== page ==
It’s obvious now we were lulled into a false sense of security several weeks ago by Queensland CHO Jeannette Young when she said future lockdowns were unlikely. Our CHO has panicked once again, caused the Premier a sleepless night, and Brisbane is once again in a costly and unnecessary lockdown.
Obviously, it’s bad for tourism. It’s disruptive. It ignores fundamental civil liberties. It smashes business confidence. All of these costs for only a small number of COVID cases, and with the vaccine being rolled out, and on the day after JobKeeper has ended. It defies common sense.
The argument goes that the lockdown means we can get on top of the cluster and hopefully all is good for Easter. But how can this be so when the case numbers we’ll see over the next few days will have been determined by events one week or two weeks ago? The lockdown we’ve entered into makes it more likely, not less likely, that we’ll be in lockdown over Easter. We’re already in lockdown, so, unless we see only one or two new cases, I expect the government will keep us in lockdown. This is complete madness.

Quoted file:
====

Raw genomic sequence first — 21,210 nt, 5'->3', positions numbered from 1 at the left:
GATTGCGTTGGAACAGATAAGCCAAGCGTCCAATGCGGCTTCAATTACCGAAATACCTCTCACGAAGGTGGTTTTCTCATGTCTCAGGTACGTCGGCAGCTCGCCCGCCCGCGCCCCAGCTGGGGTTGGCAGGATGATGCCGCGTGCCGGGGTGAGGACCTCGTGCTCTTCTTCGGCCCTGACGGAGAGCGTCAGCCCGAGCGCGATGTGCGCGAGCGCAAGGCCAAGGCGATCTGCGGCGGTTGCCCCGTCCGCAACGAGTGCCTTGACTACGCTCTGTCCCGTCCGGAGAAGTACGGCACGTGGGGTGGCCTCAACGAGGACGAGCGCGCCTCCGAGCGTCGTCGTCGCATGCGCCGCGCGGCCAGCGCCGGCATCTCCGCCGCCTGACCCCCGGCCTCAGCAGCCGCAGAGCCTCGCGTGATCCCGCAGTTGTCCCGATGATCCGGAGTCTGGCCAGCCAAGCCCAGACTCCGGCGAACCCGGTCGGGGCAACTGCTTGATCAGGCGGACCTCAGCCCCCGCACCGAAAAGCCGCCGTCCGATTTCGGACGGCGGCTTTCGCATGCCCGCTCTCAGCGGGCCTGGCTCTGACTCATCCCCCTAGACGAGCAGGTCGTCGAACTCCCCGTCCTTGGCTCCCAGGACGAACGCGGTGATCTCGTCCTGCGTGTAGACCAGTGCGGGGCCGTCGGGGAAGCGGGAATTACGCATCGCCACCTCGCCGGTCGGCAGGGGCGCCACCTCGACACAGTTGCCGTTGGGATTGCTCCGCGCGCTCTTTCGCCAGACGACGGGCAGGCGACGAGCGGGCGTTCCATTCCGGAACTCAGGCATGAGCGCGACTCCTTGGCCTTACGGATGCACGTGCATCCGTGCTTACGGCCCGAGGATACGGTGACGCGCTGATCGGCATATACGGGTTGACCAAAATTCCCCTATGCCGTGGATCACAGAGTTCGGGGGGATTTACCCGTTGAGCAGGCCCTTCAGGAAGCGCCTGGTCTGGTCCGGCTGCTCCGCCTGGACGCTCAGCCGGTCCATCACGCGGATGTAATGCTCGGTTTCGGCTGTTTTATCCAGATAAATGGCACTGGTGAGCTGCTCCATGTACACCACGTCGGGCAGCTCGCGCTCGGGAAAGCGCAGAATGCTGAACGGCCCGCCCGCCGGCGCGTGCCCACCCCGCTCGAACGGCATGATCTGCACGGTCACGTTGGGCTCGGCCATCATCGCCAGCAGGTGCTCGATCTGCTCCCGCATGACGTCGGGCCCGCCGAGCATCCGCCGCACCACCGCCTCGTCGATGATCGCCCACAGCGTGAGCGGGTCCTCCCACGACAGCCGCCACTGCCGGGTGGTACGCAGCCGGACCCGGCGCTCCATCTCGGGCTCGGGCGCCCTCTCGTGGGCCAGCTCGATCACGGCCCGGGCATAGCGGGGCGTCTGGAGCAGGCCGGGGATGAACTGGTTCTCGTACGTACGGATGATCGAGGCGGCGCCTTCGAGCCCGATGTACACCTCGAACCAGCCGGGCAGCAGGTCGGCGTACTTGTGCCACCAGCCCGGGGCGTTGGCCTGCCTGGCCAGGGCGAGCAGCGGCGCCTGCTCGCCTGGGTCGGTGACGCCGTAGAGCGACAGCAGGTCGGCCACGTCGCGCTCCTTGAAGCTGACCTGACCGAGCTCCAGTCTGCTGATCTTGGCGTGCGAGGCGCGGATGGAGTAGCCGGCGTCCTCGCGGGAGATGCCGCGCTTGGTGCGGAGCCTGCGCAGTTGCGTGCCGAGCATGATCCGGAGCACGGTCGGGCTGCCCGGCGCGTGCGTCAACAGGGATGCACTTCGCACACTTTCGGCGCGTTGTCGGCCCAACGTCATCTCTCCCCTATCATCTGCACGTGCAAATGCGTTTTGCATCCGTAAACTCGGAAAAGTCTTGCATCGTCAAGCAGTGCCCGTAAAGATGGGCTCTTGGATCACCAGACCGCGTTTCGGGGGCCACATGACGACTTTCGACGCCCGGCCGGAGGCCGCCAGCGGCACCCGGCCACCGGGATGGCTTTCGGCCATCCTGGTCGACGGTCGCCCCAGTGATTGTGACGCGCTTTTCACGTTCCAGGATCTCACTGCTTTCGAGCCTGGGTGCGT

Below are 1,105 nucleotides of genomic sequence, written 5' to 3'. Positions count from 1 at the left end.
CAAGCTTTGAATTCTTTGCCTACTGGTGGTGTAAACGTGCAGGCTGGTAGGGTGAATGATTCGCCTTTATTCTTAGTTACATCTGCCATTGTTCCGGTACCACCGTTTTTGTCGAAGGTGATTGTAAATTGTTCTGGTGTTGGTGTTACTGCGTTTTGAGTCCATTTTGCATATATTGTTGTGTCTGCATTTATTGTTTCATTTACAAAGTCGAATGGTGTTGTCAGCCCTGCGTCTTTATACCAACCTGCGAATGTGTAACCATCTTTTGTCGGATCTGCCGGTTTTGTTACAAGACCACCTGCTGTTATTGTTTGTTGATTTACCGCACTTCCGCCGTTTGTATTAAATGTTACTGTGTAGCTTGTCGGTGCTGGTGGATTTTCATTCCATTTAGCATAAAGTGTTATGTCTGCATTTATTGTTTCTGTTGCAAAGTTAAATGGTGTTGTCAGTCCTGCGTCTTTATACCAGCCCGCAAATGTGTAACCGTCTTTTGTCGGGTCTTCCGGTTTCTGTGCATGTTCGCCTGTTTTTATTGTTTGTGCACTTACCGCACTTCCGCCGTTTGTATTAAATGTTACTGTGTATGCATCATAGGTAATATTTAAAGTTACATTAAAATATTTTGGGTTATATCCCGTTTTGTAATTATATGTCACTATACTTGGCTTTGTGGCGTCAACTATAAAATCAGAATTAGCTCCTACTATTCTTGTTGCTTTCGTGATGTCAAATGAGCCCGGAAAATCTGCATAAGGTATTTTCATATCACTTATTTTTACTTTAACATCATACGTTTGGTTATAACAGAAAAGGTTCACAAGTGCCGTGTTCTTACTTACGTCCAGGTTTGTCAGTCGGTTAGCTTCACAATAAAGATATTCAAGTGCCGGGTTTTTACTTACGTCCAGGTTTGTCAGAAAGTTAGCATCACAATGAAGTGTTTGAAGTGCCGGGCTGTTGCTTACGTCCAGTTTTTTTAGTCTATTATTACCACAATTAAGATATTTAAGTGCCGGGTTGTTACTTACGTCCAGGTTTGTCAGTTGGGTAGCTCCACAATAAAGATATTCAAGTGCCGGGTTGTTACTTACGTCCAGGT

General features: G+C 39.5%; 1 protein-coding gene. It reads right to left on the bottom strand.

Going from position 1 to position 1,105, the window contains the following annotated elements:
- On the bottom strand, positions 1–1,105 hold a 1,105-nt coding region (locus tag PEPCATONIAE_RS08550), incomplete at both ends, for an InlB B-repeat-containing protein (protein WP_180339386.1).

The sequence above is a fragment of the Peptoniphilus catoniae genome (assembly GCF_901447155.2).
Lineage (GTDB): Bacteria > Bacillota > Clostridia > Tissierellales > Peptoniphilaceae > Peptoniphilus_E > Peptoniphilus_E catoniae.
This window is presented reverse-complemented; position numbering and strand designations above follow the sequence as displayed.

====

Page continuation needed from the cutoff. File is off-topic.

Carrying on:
For a rational conversation on the undesirability of the new three-day Brisbane lockdown, check out Steve Austin’s masterful interview of ANU Professor Peter Collignon on 612 ABC Brisbane this afternoon (from around 1:48:03). Recall that Professor Colllignon was critical of the early January Brisbane lockdown. I think that, if you have such an eminent medical scientist critical of a health policy measure, you should have a more critical view of the judgment of our CHO.
I argued against the extension of the CHO’s emergency powers and against further lockdowns – unless our public health system was at risk of overwhelm – back in January at the Parliamentary Inquiry into the relevant bill, but, alas, fear prevailed among our elected representatives. Only the One Nation member Stephen Andrew had the wisdom and courage to oppose the extension of the CHO’s powers. Check out my post:
We can’t go on with these disruptive lockdowns whenever we get a handful of cases. I was supportive of the first lockdown last year because everything was so uncertain, and we had so many more cases each day. But we’ve had time to get a decent contact tracing system in place – we hope – and we should not have to resort to these costly and totalitarian lockdown measures if we’re only seeing a small number of cases.
For strident arguments against lockdowns, check out my Economics Explored interview with UNSW Professor of Finance Peter Swan AO.
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